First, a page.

Those early games were mostly played in silence although the notion that we ‘played’ was really a piece of wishful thinking. I soon came to the conclusion that it was most bearable, and bordered on the fun when you played by yourself and had no obvious competitors to deal with. You could take yourself off with nothing more than yourself and your little green book in which you wrote down your score, and just when you thought you weren’t looking, you could always rub it out and write in a different number to fool yourself that you were a better golfer than either you or yourself would give yourself credit for.

To top it all there was the spectre of the golf club down the road in which everyone drove large silver jags and drank gin and tonic for breakfast. The promise was that if you did well enough at belting the little white pill up the fairway and into the invisible hole in the green with the minimum of fuss, then you would get The Visit from a golf club representative to enquire politely about your interest in joining their august institution on a more permanent basis.

Whilst this would have been seen as a badge of honour for many of my peers, the idea filled me with horror. Not only would I have had to endure hours wandering around coppices fruitlessly looking for lost balls, I would then have had to retire to the Club House at the end of the afternoon to be regaled with countless interminable tales of conquest: the hole in one out on the first; the superb drive up the old dirt road that constituted the nineth and the rousing shouts, whoops and groans of pleasure from the clubhouse on the eighteenth as Mr and Mrs Fortescue battled it out for dominance in their mixed rubbers with the Partridges.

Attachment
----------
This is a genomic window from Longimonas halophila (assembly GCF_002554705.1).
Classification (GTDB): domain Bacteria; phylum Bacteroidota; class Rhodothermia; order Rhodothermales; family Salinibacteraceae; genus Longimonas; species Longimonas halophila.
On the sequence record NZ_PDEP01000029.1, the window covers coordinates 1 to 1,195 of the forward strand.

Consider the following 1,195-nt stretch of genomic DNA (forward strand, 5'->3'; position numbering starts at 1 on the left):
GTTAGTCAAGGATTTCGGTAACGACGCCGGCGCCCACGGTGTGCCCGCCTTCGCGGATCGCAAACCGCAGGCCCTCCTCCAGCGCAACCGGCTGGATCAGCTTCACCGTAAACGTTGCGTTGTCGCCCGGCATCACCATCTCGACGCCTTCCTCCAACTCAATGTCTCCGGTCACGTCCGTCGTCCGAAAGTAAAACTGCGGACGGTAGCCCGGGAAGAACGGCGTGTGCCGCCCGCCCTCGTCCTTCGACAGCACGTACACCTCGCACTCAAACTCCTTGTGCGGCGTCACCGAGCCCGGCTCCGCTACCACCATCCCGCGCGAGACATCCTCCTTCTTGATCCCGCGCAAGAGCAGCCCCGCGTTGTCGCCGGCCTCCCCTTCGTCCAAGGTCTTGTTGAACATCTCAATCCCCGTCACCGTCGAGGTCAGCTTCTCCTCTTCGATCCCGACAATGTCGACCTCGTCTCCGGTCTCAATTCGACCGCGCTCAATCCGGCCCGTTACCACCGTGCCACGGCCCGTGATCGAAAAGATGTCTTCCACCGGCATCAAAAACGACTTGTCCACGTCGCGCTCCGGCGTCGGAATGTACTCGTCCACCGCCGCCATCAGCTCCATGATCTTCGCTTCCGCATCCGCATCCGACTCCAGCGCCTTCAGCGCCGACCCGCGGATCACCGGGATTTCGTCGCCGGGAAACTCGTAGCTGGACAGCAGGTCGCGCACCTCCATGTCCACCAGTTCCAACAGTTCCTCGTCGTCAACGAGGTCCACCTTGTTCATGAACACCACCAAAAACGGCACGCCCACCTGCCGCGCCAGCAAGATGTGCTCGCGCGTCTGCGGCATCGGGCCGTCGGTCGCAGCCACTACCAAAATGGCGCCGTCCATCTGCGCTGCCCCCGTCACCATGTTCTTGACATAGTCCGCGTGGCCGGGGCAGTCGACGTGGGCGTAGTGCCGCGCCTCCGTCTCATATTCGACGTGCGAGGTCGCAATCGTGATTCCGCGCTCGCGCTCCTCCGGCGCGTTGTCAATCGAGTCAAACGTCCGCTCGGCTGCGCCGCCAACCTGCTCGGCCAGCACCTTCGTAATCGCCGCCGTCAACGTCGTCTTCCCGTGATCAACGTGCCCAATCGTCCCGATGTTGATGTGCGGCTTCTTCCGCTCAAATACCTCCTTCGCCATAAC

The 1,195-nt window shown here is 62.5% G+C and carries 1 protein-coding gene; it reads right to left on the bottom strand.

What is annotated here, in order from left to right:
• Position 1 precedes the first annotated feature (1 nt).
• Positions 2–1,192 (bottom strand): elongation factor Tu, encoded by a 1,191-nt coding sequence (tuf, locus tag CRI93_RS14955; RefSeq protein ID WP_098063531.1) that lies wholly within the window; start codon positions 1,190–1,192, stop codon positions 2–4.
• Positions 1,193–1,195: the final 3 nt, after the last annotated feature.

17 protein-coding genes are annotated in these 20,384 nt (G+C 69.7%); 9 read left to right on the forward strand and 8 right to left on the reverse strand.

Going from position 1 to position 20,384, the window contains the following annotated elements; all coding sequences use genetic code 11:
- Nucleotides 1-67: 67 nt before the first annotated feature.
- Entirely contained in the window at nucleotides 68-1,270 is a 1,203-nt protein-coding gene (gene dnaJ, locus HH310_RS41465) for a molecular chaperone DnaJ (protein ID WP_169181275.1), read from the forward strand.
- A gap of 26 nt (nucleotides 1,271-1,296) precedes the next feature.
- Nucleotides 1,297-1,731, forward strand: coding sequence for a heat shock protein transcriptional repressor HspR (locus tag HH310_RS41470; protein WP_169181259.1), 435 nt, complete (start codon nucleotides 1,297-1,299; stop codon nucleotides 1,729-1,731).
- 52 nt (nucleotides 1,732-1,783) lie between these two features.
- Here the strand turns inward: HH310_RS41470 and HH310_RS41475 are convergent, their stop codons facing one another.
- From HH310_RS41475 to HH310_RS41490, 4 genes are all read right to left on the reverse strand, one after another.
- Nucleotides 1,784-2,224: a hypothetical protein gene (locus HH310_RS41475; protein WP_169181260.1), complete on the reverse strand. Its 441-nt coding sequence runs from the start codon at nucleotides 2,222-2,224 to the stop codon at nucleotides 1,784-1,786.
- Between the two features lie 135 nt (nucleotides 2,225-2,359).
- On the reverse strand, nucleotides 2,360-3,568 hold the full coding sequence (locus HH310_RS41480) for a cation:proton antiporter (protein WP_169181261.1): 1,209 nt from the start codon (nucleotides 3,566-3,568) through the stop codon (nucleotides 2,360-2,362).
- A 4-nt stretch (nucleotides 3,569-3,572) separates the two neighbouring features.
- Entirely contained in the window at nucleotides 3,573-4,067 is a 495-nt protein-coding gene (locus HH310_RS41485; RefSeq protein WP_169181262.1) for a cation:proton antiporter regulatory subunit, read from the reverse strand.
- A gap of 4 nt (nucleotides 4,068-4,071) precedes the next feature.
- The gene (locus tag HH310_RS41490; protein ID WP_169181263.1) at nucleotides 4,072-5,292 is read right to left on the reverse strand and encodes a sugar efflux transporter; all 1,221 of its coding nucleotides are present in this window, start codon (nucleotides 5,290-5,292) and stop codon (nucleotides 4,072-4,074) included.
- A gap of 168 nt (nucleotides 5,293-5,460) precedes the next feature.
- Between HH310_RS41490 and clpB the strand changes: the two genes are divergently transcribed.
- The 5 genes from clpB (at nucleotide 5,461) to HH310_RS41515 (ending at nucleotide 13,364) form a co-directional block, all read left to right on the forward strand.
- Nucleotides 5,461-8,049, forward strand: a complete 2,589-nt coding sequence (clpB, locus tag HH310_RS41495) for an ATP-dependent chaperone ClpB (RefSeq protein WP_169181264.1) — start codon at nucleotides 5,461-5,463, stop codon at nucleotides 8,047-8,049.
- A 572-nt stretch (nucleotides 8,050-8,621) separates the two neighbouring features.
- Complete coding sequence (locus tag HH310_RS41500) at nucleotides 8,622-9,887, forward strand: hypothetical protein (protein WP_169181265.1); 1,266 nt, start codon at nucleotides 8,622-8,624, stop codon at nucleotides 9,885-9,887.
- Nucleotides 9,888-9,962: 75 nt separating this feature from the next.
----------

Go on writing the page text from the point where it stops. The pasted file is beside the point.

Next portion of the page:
My grandfather to his credit always spotted these attempts to ingratiate the lowly committee members with us and would invariably see them off by suggesting to Bonzo that these visitors were about to steal the family jewels. Bonzo would consequently bounce up and down on the forecourt next to the house gate, bark as if his life depended on it and scare away the committee intruder in the matter of minutes and they would not be seen again, ever.

So, my early experiences of that human activity referred to as golf were not the most exciting of encounters and before long I was inventing excuse after excuse about why I couldn’t join my grandfather on his weekly stroll through the bushes that constituted Chorleywood Golf Course. He was of course disappointed in the way that parents are when they think their invaluable tuition has gone to waste on their gormless offspring but I was soon able to provide the perfect alibi for why I could no longer accompany him on those wet autumnal afternoons: the girl next door. He understood perfectly and my golf education stopped as abruptly as it had started.

Author: drnicko

Awarded an MBE for services to arts-based businesses, I am passionate about generating inspiring, socially engaging, creative practice within educational contexts both nationally and internationally.